7.1 Communicating with Families: Teacher communicates with families about students’ progress on a regular basis, respecting cultural norms, and is available as needed to respond to family concerns.
For me, communicating with families begins with inviting and culturally respectful contact but doesn’t end there. Communicating with families also means following through on concerns and questions that arise out of that initial contact. One technique for fostering excellent communication with families is the positive phone call home at the beginning of the year. This positive phone call lets families know that you are available and approachable, gives clear information about how to contact you, and invites open communication about concerns and questions. In addition, by establishing a precedence of “good news,” you make future phone calls home easier and more productive, even if they may arise in response to problems in the classroom.
This year, due to labor negotiations and a delayed first day of school, establishing positive communication with our students’ families was particularly important. Seattle Public Schools began on the same day that the school in which I intern had originally scheduled its Curriculum Night Open House. When Curriculum Night was rescheduled, I used sharing that information as an opportunity to make positive phone contact with all of the families of our 10th grade Honors Language Arts students. I introduced myself, explained that my mentor teacher and I would be following a co-teaching model, with changing roles throughout the year, shared two methods for contacting me, and informed parents of the rescheduled Curriculum Night date and time. I also asked whether parents had any questions about my role in the classroom. Here is an image of the script I used for those phone calls, recorded in my teaching logbook:
We have 65 students in two periods and I either spoke with or left a voice message for 57 parents or guardians total; the other eight had unlisted or inactive phone service. I kept track of the phone calls on each students’ information card, simply noting the date and an “M” if I left a message rather than had direct contact. This practice serves as a record of my contact with families. At the bottom of the Script for initial phone calls home image you can see the most important notes I take during such phone calls: specific information shared by parents or guardians that will help me in serving my students.
In order to remember and respond to this information, I also record it in a different section of my teaching logbook, organized by period, which I review weekly and to which I add notes on observations and informal assessments of individual student progress in targeted areas. This allows me to address the second and, for me, most important aspect of communicating with student families: following through on concerns and questions.
During my start-of-year phone calls, for example, one parent expressed concern over her daughter’s writing skills, particularly over writing anxiety and difficulty beginning and sustaining the writing process. That parent and I discussed several specific techniques for initiating writing and for helping students to find a writing process that works for them. Three weeks later I made phone calls home to all of the parents who had shared specific concerns. When I spoke with the parent of this student, I referred to our initial phone call, and explained that we were doing several on-demand writing assignments for our current unit and why. Here is an image of my notes regarding that follow-up phone call:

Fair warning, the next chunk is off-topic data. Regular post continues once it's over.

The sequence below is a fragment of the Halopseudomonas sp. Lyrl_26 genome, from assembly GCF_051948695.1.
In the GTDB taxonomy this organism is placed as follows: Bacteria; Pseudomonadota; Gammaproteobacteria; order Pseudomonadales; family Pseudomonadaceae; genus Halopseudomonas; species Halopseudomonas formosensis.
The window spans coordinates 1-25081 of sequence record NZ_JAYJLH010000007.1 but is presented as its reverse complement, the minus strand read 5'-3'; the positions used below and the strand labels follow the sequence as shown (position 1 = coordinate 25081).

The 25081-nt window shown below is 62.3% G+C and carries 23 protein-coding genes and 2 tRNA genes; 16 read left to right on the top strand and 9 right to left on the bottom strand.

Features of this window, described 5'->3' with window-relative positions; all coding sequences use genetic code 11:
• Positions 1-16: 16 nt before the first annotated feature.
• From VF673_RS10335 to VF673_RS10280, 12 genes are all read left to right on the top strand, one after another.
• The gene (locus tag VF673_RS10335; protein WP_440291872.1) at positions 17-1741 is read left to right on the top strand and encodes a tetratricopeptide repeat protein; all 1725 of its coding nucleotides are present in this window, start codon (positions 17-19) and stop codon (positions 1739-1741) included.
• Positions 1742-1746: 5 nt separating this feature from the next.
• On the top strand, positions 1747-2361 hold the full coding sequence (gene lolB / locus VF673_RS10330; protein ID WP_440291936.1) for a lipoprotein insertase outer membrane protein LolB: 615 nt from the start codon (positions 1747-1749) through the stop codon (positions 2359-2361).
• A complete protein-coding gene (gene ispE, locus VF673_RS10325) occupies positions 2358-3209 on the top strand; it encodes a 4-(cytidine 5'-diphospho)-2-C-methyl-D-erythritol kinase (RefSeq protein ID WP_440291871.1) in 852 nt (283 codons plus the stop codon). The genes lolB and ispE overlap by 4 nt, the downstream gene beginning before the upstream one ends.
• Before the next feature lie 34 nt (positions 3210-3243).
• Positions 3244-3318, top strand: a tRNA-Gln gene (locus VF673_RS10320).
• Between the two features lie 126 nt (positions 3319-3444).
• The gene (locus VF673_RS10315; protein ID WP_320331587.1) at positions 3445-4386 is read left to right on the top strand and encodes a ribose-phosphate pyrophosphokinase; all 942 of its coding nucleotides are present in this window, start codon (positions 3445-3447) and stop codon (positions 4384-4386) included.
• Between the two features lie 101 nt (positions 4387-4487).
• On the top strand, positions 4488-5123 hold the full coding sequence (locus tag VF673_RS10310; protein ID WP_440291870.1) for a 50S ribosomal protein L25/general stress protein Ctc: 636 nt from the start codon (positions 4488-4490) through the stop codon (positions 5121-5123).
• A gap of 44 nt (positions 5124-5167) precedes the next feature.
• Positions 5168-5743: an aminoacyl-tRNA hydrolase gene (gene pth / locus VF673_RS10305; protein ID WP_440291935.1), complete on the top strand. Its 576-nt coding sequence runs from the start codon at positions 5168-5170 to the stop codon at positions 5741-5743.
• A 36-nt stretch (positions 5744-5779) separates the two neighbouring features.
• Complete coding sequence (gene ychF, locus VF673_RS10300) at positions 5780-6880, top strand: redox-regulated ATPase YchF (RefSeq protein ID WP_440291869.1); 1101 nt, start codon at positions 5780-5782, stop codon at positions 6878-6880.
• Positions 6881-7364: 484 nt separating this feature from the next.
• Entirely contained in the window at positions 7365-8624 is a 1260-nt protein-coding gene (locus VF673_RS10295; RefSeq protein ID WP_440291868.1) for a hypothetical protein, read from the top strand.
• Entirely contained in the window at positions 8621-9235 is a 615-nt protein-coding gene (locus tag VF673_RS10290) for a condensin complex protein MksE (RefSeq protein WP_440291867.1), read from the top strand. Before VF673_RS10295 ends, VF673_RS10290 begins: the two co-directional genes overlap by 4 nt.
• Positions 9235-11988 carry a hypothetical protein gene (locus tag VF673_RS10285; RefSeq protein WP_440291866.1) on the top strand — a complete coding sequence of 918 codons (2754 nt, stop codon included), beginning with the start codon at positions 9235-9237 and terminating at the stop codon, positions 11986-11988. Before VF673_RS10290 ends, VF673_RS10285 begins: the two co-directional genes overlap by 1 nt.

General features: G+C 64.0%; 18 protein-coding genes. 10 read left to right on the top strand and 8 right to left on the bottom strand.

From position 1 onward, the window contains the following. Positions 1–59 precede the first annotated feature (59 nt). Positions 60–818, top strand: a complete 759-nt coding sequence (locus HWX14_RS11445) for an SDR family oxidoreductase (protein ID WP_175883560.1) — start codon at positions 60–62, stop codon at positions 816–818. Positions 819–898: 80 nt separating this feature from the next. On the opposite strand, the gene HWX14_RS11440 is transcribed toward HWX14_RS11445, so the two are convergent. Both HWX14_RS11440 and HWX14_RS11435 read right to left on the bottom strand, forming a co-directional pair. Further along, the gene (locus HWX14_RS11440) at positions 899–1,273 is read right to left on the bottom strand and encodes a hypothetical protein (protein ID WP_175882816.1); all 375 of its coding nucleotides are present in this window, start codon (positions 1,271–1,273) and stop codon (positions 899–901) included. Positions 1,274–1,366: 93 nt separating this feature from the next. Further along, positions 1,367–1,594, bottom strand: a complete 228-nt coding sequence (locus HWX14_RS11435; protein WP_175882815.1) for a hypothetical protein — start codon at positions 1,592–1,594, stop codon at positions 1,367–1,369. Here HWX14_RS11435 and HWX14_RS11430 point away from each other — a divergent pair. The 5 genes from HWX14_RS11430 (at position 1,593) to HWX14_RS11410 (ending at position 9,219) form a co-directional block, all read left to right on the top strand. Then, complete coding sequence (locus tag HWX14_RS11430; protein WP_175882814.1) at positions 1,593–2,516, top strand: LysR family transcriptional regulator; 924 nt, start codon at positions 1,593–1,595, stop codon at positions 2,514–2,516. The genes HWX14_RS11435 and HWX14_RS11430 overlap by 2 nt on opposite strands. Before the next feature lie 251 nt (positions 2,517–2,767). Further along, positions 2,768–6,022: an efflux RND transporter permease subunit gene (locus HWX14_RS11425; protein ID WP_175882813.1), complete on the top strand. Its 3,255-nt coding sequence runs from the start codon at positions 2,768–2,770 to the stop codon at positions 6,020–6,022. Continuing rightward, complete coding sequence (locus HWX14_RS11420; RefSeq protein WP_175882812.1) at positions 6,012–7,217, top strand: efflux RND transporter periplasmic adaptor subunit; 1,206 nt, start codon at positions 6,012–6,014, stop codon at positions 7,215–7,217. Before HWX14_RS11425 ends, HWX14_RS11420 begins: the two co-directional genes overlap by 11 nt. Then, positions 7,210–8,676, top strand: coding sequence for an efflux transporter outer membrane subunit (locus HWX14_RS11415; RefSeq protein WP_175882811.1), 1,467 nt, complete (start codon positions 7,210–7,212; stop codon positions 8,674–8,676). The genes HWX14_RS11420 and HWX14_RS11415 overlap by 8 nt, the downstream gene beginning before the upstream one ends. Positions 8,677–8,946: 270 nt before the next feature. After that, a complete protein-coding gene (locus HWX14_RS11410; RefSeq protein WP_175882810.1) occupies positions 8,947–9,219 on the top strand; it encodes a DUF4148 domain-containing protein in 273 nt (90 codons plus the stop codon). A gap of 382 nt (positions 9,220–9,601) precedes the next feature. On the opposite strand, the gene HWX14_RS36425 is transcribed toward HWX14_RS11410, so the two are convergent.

In this example, you can see that I referred to the purpose of those writing tasks and to specific observations made about the student’s ability to handle the first task. I noted that the student appeared confident while writing, was immediately on-task, turned her writing in before the end of the period, and wrote a full page responding to the prompt. I intentionally made this phone call before grading the assignment because I wanted the focus of our communication to be on the students’ writing confidence and habits, rather than an evaluation of the finished product. You can also see, at the end of my phone call notes, that the parent and I discussed a way to foster a “next step” in writing fluidity: out loud editing. I am pleased to report that the student is receiving help at home in editing her writing out loud, and that when I read her in-class paragraph I noted several edits to her text that corrected awkward or grammatically incorrect sentences. This information indicates that my communication and follow-through with families resulted in the student’s progress as a writer and editor.
One thing I would like to improve about my parent communication at the beginning of the year is finding a way to continue positive outreach to every family throughout the year. While it is both manageable and worthwhile to continue phone communication with a few families who have requested targeted observation and support, individual phone calls to 60 parents takes about three hours; for all 140 students it would take over five hours. When I have my own classroom, I plan on asking parents if they would like to receive regular email updates on our classroom and building a parent/guardian email list for each class. I would send an email to families at the beginning of each unit. That email would outline essential questions and objectives for the unit as a whole. I would also attach a link, if available, to an article or short story the students are reading in class, in order to spark shared literacy and conversation at home.